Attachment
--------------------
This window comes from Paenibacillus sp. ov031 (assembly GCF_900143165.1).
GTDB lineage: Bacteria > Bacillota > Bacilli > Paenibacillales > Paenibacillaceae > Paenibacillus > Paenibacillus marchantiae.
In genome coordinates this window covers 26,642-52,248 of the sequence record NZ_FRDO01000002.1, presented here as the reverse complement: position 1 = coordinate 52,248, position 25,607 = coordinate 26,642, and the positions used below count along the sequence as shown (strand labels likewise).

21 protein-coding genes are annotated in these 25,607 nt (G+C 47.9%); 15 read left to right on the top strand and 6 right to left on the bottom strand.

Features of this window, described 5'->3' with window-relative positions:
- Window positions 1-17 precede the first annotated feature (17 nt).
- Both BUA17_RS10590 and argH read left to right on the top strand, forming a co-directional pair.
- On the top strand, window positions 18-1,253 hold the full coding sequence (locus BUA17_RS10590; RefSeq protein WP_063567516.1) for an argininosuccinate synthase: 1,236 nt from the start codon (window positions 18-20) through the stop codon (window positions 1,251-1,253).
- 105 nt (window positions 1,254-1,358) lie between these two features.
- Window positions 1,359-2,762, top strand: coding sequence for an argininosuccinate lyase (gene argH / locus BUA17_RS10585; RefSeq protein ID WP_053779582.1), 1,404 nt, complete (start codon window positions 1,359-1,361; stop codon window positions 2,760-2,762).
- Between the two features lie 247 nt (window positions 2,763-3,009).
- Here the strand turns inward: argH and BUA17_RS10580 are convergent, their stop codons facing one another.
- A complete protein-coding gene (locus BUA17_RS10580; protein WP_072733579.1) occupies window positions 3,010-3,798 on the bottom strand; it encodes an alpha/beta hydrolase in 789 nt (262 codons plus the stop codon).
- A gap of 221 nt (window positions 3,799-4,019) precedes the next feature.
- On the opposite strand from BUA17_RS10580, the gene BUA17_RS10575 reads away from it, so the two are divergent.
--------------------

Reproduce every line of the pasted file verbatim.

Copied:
This window comes from Paenibacillus sp. ov031 (assembly GCF_900143165.1).
GTDB lineage: Bacteria > Bacillota > Bacilli > Paenibacillales > Paenibacillaceae > Paenibacillus > Paenibacillus marchantiae.
In genome coordinates this window covers 26,642-52,248 of the sequence record NZ_FRDO01000002.1, presented here as the reverse complement: position 1 = coordinate 52,248, position 25,607 = coordinate 26,642, and the positions used below count along the sequence as shown (strand labels likewise).

21 protein-coding genes are annotated in these 25,607 nt (G+C 47.9%); 15 read left to right on the top strand and 6 right to left on the bottom strand.

Features of this window, described 5'->3' with window-relative positions:
- Window positions 1-17 precede the first annotated feature (17 nt).
- Both BUA17_RS10590 and argH read left to right on the top strand, forming a co-directional pair.
- On the top strand, window positions 18-1,253 hold the full coding sequence (locus BUA17_RS10590; RefSeq protein WP_063567516.1) for an argininosuccinate synthase: 1,236 nt from the start codon (window positions 18-20) through the stop codon (window positions 1,251-1,253).
- 105 nt (window positions 1,254-1,358) lie between these two features.
- Window positions 1,359-2,762, top strand: coding sequence for an argininosuccinate lyase (gene argH / locus BUA17_RS10585; RefSeq protein ID WP_053779582.1), 1,404 nt, complete (start codon window positions 1,359-1,361; stop codon window positions 2,760-2,762).
- Between the two features lie 247 nt (window positions 2,763-3,009).
- Here the strand turns inward: argH and BUA17_RS10580 are convergent, their stop codons facing one another.
- A complete protein-coding gene (locus BUA17_RS10580; protein WP_072733579.1) occupies window positions 3,010-3,798 on the bottom strand; it encodes an alpha/beta hydrolase in 789 nt (262 codons plus the stop codon).
- A gap of 221 nt (window positions 3,799-4,019) precedes the next feature.
- On the opposite strand from BUA17_RS10580, the gene BUA17_RS10575 reads away from it, so the two are divergent.